7. Le Marais

This quartier is a fascinating place to poke around. For those who like home shops and funky cafes, you will have found Nirvana here. You can also visit Victor Hugo’s old house here on the Place des Voges for free, as well as Le Musee Carnavalet which documents the history of Paris, from Neolithic to present time – fascinating.

8. Montparnasse

This is where we stayed on this trip, and it gave us the chance to discover this quartier that has managed to maintain its bohemian spirit. Go for the famous cafes such as Le Dome and La Rotonde where Gauguin, Mogdiliani and friends used to hang out. Check out the amazingly comprehensive art supply stores and all of the neat little art galleries. My friend Joelle is opening up a vacation rental in the heart of Montparnasse this Fall, in a converted artist’s studio (baptised L’Atelier) in the same building which housed both Gauguin’s and Mogdiliani’s studios – it promises to be amazing and you can always contact me for further details…

9. Picnic in the Arenes du Lutece / rue Mouffetard

This ancient Roman amphitheatre is hidden behind stout wooden doors on the rue Monge, not far away from our apartment when we lived in Paris. It is a great place to take a picnic, and lounge where the Romans once did, except now you can watch children playing and elderly men debating their petanque game rather than slaves being devoured by lions: slightly less edifying perhaps, but certainly more of a balm to the spirit. Don’t forget to check out the nearby street the “rue Mouffetard” for the more authentic, untoutisty version of the Latin Quarter. If you are there on a Saturday morning, don’t miss the market which runs almost the whole length of the street ambling, twisting, medieval street.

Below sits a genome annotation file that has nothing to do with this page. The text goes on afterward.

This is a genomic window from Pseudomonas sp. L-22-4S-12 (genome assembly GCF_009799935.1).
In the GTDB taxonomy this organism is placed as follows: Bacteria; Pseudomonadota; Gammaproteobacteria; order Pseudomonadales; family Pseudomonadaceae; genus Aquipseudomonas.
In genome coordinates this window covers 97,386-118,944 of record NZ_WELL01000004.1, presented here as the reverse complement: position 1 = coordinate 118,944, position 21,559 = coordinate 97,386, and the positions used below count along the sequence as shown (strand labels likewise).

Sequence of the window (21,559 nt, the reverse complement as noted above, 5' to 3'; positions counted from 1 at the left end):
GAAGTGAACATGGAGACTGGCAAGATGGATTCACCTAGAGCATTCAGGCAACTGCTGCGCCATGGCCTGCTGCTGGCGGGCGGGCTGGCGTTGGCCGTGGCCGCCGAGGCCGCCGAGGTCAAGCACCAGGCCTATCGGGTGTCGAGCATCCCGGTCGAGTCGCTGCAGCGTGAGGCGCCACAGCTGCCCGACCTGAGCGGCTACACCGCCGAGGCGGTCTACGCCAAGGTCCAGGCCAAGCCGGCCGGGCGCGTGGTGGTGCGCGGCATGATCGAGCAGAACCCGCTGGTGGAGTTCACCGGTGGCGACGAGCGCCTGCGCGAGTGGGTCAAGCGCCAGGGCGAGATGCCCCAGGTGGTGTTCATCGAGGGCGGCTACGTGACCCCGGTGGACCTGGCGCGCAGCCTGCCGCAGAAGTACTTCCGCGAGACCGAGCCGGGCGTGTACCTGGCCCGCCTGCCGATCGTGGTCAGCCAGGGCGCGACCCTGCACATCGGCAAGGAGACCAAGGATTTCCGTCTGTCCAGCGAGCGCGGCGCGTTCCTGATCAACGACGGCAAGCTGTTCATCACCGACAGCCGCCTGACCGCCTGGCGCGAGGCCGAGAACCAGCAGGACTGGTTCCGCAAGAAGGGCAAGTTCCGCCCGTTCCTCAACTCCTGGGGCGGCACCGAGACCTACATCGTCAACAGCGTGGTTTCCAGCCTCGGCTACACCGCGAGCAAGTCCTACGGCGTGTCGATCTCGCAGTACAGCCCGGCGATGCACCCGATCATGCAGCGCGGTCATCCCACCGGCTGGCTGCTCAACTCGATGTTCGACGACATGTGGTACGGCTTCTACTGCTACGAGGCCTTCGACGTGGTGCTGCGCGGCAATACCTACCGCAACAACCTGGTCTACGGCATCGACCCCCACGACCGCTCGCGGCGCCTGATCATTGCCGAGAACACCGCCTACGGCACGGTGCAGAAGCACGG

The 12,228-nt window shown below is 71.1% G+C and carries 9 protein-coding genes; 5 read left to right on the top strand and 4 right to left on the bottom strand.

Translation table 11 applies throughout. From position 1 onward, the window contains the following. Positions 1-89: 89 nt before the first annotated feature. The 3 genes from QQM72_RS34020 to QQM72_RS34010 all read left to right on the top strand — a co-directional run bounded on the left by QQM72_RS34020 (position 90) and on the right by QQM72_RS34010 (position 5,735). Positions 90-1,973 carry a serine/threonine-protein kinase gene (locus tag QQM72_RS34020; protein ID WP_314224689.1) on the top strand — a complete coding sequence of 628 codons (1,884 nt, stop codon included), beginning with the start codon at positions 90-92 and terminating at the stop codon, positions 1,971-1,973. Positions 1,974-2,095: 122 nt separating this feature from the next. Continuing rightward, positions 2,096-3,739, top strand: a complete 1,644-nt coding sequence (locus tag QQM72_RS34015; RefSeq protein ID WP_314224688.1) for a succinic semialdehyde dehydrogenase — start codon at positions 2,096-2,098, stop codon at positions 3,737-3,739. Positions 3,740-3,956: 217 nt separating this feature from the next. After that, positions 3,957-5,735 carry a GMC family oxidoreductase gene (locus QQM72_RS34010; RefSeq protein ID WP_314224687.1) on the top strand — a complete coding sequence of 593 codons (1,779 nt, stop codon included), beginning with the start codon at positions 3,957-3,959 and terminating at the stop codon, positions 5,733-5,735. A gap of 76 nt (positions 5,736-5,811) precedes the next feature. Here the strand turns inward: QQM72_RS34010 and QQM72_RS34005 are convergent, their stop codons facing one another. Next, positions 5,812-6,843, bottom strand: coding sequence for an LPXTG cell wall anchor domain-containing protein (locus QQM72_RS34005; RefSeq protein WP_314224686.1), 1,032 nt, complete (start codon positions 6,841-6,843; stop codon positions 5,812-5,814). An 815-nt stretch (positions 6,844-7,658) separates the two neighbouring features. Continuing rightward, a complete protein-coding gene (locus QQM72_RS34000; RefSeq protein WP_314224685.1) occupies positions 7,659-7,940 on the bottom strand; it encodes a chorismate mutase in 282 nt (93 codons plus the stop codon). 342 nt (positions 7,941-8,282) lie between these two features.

10. The Eiffel Tower

Ahhhh…a tourist trap it may be, but for good reason. The view from up above is just about as good as it gets, especially at dusk when you can watch all the lights of Paris flicker on at your feet. This time we walked down by foot from the second floor, and for those who don’t have vertigo, it is very fun.

Camille and Charlotte will have the last word. Pretty much all that my daughters retained from their first Paris trip almost two years ago now (except for Violette’s toys) was the Eiffel Tower shaped lollipops that Nicolas had bought the kids from the cafeteria on the first floor. Since that momentous day, the girls would wax nostalgic about these special lollipops any time Paris was mentioned. Thus, this was the top and non-negotiable item on their “List of Must-Do Things” this time around. As you can see from the photo above, the girls got their wish and, clearly, when it comes right down to it, Paris is really all about the Eiffel Tower lollipops.